Leadership: NATO Follows The Money


February 10, 2009: In a major policy shift, NATO has decided to go after the drug gangs in Afghanistan, as this will cut off the major source of financing for the Taliban. The revenue from protecting drug operations (the growing of poppies and refining them into heroin) provides the Taliban with $100 million or more a year. That makes it possible to put 20,000 armed men into action each year (most of them operate from March through November). It costs several thousand dollars a year per man. That includes salary (often only $200 a month), plus weapons, some equipment and a larger payment to his family if he is killed (which about 4,000 were last year). Leaders (of 10, 20, a hundred or more men) are paid higher sums, and get more gear (GPS, binoculars, sat phones).

The UN estimates that drug production is now a $4-5 billion a year business in Afghanistan. Since the Afghan GDP is $14 billion, that makes the illegal drug trade the source of about a third of the national income. This money is not taxed, and is generally controlled by men who have little interest in supporting a national government. The drug lords tend to remain loyal to their south Afghanistan Pushtun tribes, thus increasing the power of the tribes against the central government. Only about a third of the population is involved in the drug trade. About 90 percent of those people (mainly the farmers) receive 25 percent of that drug income. That's several times what they would make with traditional endeavors (growing wheat). Another 25 percent goes to the government and tribal officials (for bribes) and the rest to drug lords (who have to pay for security and the chemical processing that turns poppies into opium and heroin). As a result, thousands of Afghans are getting very rich, but illegally. These guys consider themselves above the law, and have the guns, cash and loyal followers to make that happen.

A ton of heroin is sold to smugglers for about $2-3 million to the Afghan producer. It's worth more, the farther you have to move it, and can end up being worth $30 million or more in parts of West Europe. The consumer pays 5-10 times as much, because the drug is diluted ("cut"). In 2006, for example, Afghanistan's poppy production used some 400,000 acres (160,000 hectares). That yielded some 6,100 tons of poppies. This was refined into 610 tons of heroin (90 percent of the world supply, mainly because of low price). Farmers earn about $1,000-2,000 per acre of poppies, which is the highest price for any crop grown in Afghanistan. Actually, the middlemen, often tribal leaders, make far more per acre, and the farmers often end up in debt if the poppy crop fails (for any number of reasons, including government anti-drug efforts).

When sold in a Western town or city, the heroin from that acre of Afghan poppies brings in about $80,000. There's lots of money for the middlemen, including the Taliban. Most of the poppies are grown in Taliban country. The Taliban tax the farmers, and other middlemen, 10-20 percent. Big money. Buys lots of guns, government officials and other stuff.

The Taliban and the drug lords have common cause in keeping the government weak. The Taliban have let it be known that, if they regain control of the government, it will be like the old days (the 1990s) when the Taliban let the drug lords run free, as long as they paid taxes and played by Taliban rules (keep all "vice" indoors or otherwise out of sight). But many drug gangs oppose the Taliban, because they see a return to Taliban rule as once more using Afghanistan as a base for al Qaeda. These drug lords are not stupid, and they realize that al Qaeda is nothing but trouble. Ideally, the drug gangs would just like to get some kind of pliable tyrant running the national government, so the drug business can proceed unhindered.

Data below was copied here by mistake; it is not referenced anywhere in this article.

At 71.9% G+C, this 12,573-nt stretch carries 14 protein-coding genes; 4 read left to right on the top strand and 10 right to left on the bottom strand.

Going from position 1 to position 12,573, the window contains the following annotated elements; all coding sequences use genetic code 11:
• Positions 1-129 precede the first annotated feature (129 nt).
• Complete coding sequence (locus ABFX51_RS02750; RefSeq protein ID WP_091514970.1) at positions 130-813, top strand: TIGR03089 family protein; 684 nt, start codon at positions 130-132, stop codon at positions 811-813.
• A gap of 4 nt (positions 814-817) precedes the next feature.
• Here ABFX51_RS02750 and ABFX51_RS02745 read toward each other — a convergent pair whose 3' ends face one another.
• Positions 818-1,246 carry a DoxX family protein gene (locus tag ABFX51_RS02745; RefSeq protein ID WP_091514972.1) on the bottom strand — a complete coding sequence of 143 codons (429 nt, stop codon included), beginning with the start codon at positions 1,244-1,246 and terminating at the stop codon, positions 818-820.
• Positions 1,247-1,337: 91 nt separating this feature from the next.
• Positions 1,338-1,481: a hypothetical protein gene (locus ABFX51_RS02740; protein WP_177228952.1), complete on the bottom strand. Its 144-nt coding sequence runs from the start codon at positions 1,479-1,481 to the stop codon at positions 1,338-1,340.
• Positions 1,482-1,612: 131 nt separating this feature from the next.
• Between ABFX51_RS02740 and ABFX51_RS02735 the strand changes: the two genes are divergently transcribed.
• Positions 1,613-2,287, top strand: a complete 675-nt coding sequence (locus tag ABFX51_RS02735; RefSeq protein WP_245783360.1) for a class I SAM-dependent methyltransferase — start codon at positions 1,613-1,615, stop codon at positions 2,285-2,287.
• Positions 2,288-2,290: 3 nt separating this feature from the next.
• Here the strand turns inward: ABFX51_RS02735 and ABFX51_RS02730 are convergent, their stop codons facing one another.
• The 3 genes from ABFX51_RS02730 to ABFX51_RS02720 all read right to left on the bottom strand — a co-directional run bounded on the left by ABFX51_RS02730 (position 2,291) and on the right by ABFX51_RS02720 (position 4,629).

The drug lords look for an arrangements similar to what the Chinese warlords had in north Burma until the 1980s (when the Burmese and Chinese governments finally moved in and shut down most of the world's heroin production), or Colombia during the 1990s (when the cocaine gangs controlled large portions of the country). The druggies have a shot at that, because Afghanistan's normal condition is divided into tribal territories, with a "national government" whose main job is to deal with foreigners, and keep them out. For centuries, the world was willing to live with that. But now that Afghanistan is shipping heroin and Islamic terrorism to the outside, the world has an incentive to interfere in Afghan affairs. That is not easy, as the usually very poor Afghans are quite happy with all the cash they get for the heroin. The Taliban are another matter, and are there to represent for a few Pushtun tribes that are too religious and too intent on running the country. The Taliban are a big deal mainly for foreign journalists. For most Afghans, it's the heroin, and the large amount of cash in brings in, that makes the big difference.

The big problem NATO and the U.S. are going to have with the drug gangs is not destroying the poppy crops and drug refining labs, but dealing with the Afghan leadership and media. Many politicians and journalists are on the drug gang payroll. If the foreign troops manage to shut down the heroin business, a lot of Afghans are going to lose a lot. A whole lot. That heroin money has brought more cash into Afghanistan than anything, ever. It's a big deal, and it won't be given up easily. Not by the farmer who is getting 4-5 times the money he would get for growing wheat. Not for the drug gang leadership, who are, well, fabulously rich by traditional Afghan standards. Not for the top gang leadership, and the politicians they pay off. These guys are now rich by international standards. Holding on to that is worth dying for. And in the past, Afghans have died for a lot less.





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